The interim manager of the Santa Cruz County Fairgrounds has a message for the community as the summer draws near: with a team of people ready to help and a community ready for the much-loved event, the fair is on track to open as usual in September.
That is, after all, why the veteran manager of five county fairs elected to help.
“You could see that definitely there is hope in this place,” says Ken Alstott, who lives in Tennessee but will spend half of his time here. “The community loves it, they want to be a part of it. You can tell by all the volunteers. It’s gonna work, I know it’s going to work, because everyone wants it to work. And that’s the number one thing that you can ask for.”
Alstott will work until the Santa Cruz County Fair Board finds a permanent manager.
Alstott says he has no plans to apply for the position.
“I’m retired,” he told reporters who gathered in his office Monday.
Alstott takes the reins of an organization still fractured from the abrupt firing of former manager Dave Kegebein on Oct. 4, and the subsequent termination of board members Jody Belgard and Loretta Estrada, the lone no votes in Kegebein’s dismissal.
Former Board Chair Don Dietrich resigned in April, along with then-interim Fairgrounds Manager Kelley Ferreira.
But Alstott says he has not found any concerning issues in the two weeks since he took the position.
“I don’t see any issues with financials,” he says. “It’s a very complicated system in the state as far as their accounting. I think it maybe needs to be explained better in the public.”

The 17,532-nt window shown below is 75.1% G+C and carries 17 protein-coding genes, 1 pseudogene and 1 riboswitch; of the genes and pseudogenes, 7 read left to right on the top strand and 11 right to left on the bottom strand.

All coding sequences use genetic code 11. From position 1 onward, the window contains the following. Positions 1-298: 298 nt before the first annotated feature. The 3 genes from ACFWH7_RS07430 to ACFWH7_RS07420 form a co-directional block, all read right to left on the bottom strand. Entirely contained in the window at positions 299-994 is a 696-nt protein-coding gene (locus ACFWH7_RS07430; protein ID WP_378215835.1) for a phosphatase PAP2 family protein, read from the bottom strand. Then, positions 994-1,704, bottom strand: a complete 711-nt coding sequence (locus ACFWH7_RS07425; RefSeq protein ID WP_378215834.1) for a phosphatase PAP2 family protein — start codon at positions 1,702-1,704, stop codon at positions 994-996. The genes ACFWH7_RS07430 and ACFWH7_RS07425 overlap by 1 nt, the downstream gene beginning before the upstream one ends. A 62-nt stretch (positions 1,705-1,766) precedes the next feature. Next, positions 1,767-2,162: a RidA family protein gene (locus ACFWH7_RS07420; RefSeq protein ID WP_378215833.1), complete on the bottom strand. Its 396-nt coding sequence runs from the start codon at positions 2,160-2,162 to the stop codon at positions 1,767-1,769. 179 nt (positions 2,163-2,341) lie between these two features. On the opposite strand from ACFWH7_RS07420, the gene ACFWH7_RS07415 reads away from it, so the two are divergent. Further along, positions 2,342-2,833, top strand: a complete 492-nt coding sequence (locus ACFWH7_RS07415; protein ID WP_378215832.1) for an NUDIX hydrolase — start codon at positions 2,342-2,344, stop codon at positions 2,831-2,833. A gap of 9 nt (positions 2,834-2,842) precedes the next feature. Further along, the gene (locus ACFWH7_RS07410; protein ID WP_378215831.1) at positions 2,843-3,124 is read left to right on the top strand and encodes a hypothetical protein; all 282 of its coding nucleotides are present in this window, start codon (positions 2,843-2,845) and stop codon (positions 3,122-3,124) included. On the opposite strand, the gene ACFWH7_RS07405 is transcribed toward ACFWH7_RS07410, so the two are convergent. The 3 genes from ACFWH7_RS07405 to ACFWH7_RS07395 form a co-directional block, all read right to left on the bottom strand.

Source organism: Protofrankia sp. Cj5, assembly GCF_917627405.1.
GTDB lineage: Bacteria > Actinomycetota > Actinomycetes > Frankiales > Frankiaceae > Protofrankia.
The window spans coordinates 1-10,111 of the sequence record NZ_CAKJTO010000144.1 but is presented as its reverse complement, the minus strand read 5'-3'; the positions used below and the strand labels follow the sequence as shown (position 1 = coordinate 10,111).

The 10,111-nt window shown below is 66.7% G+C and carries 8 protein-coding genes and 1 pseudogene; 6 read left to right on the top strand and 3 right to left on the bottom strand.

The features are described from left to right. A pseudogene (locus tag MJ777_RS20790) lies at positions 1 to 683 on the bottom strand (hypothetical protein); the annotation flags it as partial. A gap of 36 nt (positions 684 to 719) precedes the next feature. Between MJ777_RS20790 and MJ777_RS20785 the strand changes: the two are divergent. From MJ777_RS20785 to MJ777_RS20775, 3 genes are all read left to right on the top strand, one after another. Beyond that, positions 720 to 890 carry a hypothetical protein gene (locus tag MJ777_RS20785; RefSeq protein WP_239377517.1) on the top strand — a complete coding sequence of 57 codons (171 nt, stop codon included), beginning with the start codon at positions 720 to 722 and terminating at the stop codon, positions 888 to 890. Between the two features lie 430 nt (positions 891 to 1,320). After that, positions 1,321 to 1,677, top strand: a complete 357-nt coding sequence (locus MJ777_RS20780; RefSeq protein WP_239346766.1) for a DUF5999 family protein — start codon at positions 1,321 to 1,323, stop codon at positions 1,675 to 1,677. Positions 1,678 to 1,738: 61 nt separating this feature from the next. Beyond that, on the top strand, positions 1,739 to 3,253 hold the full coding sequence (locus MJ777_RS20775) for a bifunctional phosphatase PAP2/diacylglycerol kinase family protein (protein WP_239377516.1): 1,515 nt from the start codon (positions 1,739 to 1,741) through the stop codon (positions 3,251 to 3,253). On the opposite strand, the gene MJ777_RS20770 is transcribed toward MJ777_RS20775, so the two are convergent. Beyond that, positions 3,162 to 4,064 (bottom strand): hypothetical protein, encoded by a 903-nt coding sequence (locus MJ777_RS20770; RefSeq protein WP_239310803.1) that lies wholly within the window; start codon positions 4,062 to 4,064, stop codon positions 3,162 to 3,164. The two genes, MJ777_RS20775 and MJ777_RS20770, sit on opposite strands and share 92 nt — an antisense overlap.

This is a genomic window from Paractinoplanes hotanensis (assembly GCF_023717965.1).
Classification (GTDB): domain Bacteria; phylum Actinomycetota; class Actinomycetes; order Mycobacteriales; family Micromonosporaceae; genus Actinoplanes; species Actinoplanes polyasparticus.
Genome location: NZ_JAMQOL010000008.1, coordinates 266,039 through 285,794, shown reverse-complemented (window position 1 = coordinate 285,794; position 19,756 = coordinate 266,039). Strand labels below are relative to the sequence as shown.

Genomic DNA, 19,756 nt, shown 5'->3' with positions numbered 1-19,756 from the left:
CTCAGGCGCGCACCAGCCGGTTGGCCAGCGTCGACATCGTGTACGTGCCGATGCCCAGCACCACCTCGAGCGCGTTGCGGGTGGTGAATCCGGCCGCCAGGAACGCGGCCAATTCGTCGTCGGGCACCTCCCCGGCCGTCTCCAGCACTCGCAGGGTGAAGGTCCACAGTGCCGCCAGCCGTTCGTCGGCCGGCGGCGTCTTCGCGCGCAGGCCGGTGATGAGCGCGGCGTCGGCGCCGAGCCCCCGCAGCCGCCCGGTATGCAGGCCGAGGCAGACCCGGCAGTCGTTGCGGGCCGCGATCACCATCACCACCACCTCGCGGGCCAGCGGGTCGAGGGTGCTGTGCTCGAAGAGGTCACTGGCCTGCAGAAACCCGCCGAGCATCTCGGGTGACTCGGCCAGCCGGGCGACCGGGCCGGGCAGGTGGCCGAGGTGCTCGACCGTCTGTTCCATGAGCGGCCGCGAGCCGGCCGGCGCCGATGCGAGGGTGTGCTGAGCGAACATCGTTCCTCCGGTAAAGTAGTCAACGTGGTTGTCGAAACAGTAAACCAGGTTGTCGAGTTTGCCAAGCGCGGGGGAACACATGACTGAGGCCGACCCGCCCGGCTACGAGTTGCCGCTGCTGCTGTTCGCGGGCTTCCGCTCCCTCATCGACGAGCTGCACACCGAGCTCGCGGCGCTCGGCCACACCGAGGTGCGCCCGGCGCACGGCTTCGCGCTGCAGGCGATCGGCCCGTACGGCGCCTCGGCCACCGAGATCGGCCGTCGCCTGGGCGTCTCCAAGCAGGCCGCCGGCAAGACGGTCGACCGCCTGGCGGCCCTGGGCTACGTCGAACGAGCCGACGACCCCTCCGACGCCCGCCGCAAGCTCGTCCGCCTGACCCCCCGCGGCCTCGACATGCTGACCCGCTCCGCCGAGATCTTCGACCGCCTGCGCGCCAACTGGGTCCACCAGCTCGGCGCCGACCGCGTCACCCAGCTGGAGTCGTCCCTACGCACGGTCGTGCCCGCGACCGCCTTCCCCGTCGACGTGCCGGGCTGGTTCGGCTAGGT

Several members of the public have vociferously expressed their disagreement with Kegebein’s firing during public meetings.
“Everybody has their views and opinions and they’re welcome to that,” Alstott says. “Some things you can change and some you can’t. But the whole focus should be on the interim activities that take place here, and on the fair coming up, because everyone wants a successful fair.”
In addition to the day-to-day operations of the Fairgrounds, Alstott says he is working on contracts for food vendors, performers, parking, vending, security, the carnival and other aspects of the fair.
That includes finalizing a Federal Emergency Management Agency grant that will pay for repairs to a washed-out section of the rear parking lot.
It also includes readying the buildings that are currently being used as emergency shelters by evacuees from flood-damaged Pajaro.
The shelters are expected to close by May 15 after 65 days of operation, says Monterey County Communications Coordinator Maia Carroll.
Plans are in place to assist residents who are still at the site, she says.